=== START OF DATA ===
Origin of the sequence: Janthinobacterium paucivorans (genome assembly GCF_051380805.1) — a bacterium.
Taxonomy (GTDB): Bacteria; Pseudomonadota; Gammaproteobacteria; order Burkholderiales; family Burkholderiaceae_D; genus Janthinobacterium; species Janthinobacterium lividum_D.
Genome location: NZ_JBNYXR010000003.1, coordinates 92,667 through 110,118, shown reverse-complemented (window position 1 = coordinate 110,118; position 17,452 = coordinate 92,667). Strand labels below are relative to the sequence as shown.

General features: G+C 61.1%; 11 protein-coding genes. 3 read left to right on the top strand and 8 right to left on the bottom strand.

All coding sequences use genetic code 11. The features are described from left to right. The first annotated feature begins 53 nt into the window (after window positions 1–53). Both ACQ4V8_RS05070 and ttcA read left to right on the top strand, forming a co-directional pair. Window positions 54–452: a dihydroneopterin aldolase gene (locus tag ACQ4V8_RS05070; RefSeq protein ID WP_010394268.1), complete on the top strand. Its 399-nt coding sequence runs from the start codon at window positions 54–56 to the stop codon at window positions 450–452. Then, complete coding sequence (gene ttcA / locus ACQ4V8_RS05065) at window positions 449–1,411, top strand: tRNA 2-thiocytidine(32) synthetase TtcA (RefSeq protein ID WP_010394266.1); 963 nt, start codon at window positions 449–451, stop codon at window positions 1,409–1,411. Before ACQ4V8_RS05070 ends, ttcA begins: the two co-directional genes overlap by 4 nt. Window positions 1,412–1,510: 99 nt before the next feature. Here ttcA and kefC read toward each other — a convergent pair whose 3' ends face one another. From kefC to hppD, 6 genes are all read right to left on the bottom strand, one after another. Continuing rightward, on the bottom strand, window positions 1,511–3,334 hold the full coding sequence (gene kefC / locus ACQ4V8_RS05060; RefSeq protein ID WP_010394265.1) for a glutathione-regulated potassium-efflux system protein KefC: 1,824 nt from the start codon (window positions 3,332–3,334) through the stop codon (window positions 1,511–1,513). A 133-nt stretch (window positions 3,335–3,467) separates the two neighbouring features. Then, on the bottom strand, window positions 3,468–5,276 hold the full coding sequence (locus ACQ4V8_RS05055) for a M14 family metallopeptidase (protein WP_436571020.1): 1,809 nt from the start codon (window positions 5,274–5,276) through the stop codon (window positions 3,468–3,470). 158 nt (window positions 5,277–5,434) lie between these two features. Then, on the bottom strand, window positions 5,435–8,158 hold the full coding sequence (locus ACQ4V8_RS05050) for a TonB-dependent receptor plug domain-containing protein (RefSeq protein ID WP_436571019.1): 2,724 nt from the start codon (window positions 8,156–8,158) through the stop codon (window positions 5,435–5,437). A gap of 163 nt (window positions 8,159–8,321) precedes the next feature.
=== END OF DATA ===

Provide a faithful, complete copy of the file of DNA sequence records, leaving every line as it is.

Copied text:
Origin of the sequence: Janthinobacterium paucivorans (genome assembly GCF_051380805.1) — a bacterium.
Taxonomy (GTDB): Bacteria; Pseudomonadota; Gammaproteobacteria; order Burkholderiales; family Burkholderiaceae_D; genus Janthinobacterium; species Janthinobacterium lividum_D.
Genome location: NZ_JBNYXR010000003.1, coordinates 92,667 through 110,118, shown reverse-complemented (window position 1 = coordinate 110,118; position 17,452 = coordinate 92,667). Strand labels below are relative to the sequence as shown.

General features: G+C 61.1%; 11 protein-coding genes. 3 read left to right on the top strand and 8 right to left on the bottom strand.

All coding sequences use genetic code 11. The features are described from left to right. The first annotated feature begins 53 nt into the window (after window positions 1–53). Both ACQ4V8_RS05070 and ttcA read left to right on the top strand, forming a co-directional pair. Window positions 54–452: a dihydroneopterin aldolase gene (locus tag ACQ4V8_RS05070; RefSeq protein ID WP_010394268.1), complete on the top strand. Its 399-nt coding sequence runs from the start codon at window positions 54–56 to the stop codon at window positions 450–452. Then, complete coding sequence (gene ttcA / locus ACQ4V8_RS05065) at window positions 449–1,411, top strand: tRNA 2-thiocytidine(32) synthetase TtcA (RefSeq protein ID WP_010394266.1); 963 nt, start codon at window positions 449–451, stop codon at window positions 1,409–1,411. Before ACQ4V8_RS05070 ends, ttcA begins: the two co-directional genes overlap by 4 nt. Window positions 1,412–1,510: 99 nt before the next feature. Here ttcA and kefC read toward each other — a convergent pair whose 3' ends face one another. From kefC to hppD, 6 genes are all read right to left on the bottom strand, one after another. Continuing rightward, on the bottom strand, window positions 1,511–3,334 hold the full coding sequence (gene kefC / locus ACQ4V8_RS05060; RefSeq protein ID WP_010394265.1) for a glutathione-regulated potassium-efflux system protein KefC: 1,824 nt from the start codon (window positions 3,332–3,334) through the stop codon (window positions 1,511–1,513). A 133-nt stretch (window positions 3,335–3,467) separates the two neighbouring features. Then, on the bottom strand, window positions 3,468–5,276 hold the full coding sequence (locus ACQ4V8_RS05055) for a M14 family metallopeptidase (protein WP_436571020.1): 1,809 nt from the start codon (window positions 5,274–5,276) through the stop codon (window positions 3,468–3,470). 158 nt (window positions 5,277–5,434) lie between these two features. Then, on the bottom strand, window positions 5,435–8,158 hold the full coding sequence (locus ACQ4V8_RS05050) for a TonB-dependent receptor plug domain-containing protein (RefSeq protein ID WP_436571019.1): 2,724 nt from the start codon (window positions 8,156–8,158) through the stop codon (window positions 5,435–5,437). A gap of 163 nt (window positions 8,159–8,321) precedes the next feature.